I think it's easier now than ever before to be envious of someone else. Social media gives us a quick glance into a person's life through snapshots. Unfortunately, it makes it easy for us to assume that because they are smiling in a picture that they are happy. Or that they have life so easy because it appears that they have what we do not.
When in reality, success is like an iceberg. We only see a small fraction of the amount of time and effort people put in to have what they have. There is so much more below the surface.
In school, it's especially easy for some of our kids to get frustrated when things do not go their way. For example, that moment in school when the teacher passes back a test. You fail it but your neighbor got a 100%. Now, it may have been easy for them - maybe they did not need to study. But reality is, I'm sure they put in the time and effort to get that good grade.
I talk to my kids a lot about taking their time, doing their best and being persistent when things get tough. Teaching is not just about teaching kids their math facts or how to spell words. It's about instilling in them good work habits, a growth mindset and ....well the list could go on.
Our job as educators is to light a fire - or at least spark a fire. Whether it keeps burning or not - that is their choice. But our job is to spark it and allow our students the opportunity to develop into more than what they thought possible.
Recently I have been the guest teacher in many classrooms and have been able to experiences grades K-3. Each grade level and classroom philosophy is unique and different. The only thing that is the same is the course of action for guided reading instruction.
A couple weeks back I stumbled across an article about guided reading. Honestly, I have no idea where I found it, or what I did with it (I thought I saved it). But a quote stuck with me from the article….
I find that with stations or centers, teachers are busy planning activities that keep students occupied so that they can do guided reading instruction. However, there are a few problems with this plan.
For me, the whole point behind literacy centers is to engage students in meaningful tasks that push their thinking. That give them time to practice skills they need to move them forward with their learning. If you are absent, while this learning is taking place, who is helping to guide students through the learning process.
Don’t get me wrong. I do like the guided reading model. I have read books on it and researched it online. Yet, I find myself in a place of upset when I am conducting guided reading because not only should I be at my table with the 3-5 students that I have seated in front of me, but I should also be with the other 15 left on their own.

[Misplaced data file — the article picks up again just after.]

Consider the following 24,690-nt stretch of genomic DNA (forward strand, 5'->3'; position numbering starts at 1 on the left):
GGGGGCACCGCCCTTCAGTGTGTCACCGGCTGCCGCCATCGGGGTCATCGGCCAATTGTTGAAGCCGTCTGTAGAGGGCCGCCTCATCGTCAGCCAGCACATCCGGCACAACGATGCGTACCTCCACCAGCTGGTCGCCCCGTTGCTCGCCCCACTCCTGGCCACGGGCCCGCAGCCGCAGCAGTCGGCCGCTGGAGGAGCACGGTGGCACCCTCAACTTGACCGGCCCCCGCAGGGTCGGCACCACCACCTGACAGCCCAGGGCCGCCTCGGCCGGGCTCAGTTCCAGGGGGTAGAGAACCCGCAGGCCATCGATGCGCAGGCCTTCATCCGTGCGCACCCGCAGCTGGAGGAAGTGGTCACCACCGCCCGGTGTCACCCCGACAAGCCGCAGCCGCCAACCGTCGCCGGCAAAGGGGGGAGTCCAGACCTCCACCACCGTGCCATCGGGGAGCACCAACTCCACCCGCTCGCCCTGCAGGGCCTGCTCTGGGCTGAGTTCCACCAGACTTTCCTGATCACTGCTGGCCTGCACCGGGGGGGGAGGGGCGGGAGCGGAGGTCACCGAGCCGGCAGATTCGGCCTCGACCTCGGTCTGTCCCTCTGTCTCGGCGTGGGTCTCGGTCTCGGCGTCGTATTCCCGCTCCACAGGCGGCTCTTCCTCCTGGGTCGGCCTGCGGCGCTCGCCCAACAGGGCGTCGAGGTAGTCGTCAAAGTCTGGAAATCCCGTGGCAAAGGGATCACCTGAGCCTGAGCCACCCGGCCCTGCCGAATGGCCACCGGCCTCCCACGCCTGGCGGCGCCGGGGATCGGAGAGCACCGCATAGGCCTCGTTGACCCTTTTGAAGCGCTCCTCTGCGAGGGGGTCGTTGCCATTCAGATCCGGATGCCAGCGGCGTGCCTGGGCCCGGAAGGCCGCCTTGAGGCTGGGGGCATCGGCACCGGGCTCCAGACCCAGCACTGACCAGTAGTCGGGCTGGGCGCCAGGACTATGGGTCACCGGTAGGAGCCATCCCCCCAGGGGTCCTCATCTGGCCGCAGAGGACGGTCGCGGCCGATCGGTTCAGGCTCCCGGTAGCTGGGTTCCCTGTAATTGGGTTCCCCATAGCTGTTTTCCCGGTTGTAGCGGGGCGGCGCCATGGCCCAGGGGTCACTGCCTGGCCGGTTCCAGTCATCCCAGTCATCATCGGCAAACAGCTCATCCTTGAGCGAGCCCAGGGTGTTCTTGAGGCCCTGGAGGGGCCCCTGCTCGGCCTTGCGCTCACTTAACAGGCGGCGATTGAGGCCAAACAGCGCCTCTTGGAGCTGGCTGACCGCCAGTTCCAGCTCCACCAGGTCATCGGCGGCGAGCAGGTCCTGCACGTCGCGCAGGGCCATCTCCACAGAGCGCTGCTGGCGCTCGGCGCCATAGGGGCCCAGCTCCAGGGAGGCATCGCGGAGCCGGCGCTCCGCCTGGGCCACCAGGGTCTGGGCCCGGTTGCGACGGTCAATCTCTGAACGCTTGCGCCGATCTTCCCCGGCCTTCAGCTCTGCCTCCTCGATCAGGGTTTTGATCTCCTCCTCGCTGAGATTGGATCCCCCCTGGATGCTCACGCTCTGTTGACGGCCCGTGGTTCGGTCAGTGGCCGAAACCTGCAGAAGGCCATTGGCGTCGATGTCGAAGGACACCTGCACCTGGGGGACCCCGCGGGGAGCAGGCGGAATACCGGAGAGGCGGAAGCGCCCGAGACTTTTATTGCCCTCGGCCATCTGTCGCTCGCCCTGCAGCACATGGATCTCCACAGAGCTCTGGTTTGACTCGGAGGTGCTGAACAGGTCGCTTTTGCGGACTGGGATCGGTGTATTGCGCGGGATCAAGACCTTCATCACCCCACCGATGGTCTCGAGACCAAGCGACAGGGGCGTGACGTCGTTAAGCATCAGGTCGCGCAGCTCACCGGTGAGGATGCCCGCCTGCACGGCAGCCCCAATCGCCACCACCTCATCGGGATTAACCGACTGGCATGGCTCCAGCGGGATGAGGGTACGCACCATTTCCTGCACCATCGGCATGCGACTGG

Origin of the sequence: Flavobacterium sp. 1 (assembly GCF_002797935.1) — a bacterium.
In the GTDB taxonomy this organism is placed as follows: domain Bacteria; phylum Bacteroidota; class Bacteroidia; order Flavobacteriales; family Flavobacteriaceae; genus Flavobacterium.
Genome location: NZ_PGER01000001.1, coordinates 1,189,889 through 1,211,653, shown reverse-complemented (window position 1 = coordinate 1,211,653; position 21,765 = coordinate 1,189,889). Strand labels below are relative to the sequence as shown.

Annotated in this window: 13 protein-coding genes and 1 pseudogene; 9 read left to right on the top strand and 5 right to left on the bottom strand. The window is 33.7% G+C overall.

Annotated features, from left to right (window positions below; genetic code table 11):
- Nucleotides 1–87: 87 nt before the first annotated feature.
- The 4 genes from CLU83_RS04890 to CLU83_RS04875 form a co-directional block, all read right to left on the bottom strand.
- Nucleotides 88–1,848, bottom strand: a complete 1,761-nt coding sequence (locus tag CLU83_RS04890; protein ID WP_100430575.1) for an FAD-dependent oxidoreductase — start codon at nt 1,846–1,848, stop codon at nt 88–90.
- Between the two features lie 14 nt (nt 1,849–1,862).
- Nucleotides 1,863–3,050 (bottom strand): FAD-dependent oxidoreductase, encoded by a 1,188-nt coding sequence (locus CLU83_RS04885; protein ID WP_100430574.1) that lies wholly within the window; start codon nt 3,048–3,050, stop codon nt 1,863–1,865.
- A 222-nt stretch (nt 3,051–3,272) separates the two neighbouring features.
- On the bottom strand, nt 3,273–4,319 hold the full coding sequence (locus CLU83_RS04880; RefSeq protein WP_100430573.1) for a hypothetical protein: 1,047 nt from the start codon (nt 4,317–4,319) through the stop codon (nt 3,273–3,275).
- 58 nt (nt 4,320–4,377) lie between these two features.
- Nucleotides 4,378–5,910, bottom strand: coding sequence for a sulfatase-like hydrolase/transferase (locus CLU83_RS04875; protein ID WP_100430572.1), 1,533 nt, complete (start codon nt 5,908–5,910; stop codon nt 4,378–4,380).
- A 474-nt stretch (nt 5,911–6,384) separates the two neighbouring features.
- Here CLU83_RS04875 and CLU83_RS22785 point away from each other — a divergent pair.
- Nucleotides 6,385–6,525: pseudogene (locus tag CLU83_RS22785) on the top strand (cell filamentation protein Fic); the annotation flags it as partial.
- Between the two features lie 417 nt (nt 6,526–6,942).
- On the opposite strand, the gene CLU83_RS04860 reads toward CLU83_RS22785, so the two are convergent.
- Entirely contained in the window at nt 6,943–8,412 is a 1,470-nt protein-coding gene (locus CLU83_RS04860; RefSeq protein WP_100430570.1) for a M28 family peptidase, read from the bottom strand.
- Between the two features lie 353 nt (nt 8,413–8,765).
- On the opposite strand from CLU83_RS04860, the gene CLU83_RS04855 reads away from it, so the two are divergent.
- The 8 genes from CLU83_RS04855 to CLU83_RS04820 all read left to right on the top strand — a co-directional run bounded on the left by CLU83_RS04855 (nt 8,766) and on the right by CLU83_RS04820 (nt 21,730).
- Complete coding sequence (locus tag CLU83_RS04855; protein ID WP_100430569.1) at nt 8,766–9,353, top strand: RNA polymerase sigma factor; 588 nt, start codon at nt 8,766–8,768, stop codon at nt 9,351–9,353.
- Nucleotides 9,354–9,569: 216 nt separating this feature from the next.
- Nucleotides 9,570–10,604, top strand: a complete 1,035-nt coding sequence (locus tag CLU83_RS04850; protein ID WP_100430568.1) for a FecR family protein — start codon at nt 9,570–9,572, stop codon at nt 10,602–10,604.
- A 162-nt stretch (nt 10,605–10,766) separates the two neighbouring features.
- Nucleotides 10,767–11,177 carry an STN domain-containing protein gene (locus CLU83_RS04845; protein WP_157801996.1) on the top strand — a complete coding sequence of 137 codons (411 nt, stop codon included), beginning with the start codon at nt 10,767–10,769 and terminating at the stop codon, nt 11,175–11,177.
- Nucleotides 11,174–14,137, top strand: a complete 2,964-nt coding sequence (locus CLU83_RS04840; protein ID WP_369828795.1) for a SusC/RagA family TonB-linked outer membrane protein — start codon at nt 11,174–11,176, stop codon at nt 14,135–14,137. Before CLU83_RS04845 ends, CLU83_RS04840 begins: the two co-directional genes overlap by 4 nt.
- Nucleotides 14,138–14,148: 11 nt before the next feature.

I have found there are other more meaningful ways to meet with students. For example, during reader’s workshop, pulling a small strategy group of 3-5 students to work on a particular topic with them. Or sitting down at a station for a quick minute and reviewing a topic with students. Those moments can be just as meaningful if they are planned.
Start thinking outside the box. Using our time wisely is so important. And using the students’ time is important too. Find ways to get creative so learning is happening for all students.
An education is not a thing one gets, but a lifelong process.
– Gloria Steinem
Lately my mind has been extremely focused on the process of learning. Wednesday night, I was scrolling through my Facebook feed and came across a picture about success and the work we put into being successful.
Now people define success many different ways. But to me, success means stepping out and trying something new. Accomplishing a goal that you set for yourself.
For young kids, tying your shoes is a big accomplishment - but it is also very challenging. Michelle, from Full House, got extremely frustrated trying to learn. She had given up and decided to throw all her shoes with laces out….until her uncle stopped her. They had discussion about the process of learning and how we don’t just stop – we persist! After that, her mindset shifted and she kept trying.
Have you had conversations with your kids about success?
It's important we talk to kids about the work we put into being successful. Success doesn't happen without hard work, mistakes and - well the list is endless. If we don’t have conversations with our kids about the process of learning, they won’t know that success comes from hard work. It’s easy for anyone to see the end result of something and never think about all the work that goes into it beforehand.
To promote life long learners, we need to have those conversations and empower our kids to take risks and learn new things. It’s through the whole learning process, good and bad, that we expand our minds and grow.
Until next time,
When you take a look at the world and how it operates, there is a lot of animosity everywhere. But in reality, life is not suppose to be about being at the top, getting even with the person who you think wronged you and the thinking that, “my idea is better than yours” – it’s about people.
It’s about doing what is right for everyone.
In Chapter 1, innovation is defined as a way of thinking that creates something new and better. What are some examples that you consider innovative? How is it new and better than what previously existed.
When I implement something, I implement it because I feel it will be beneficial for my students.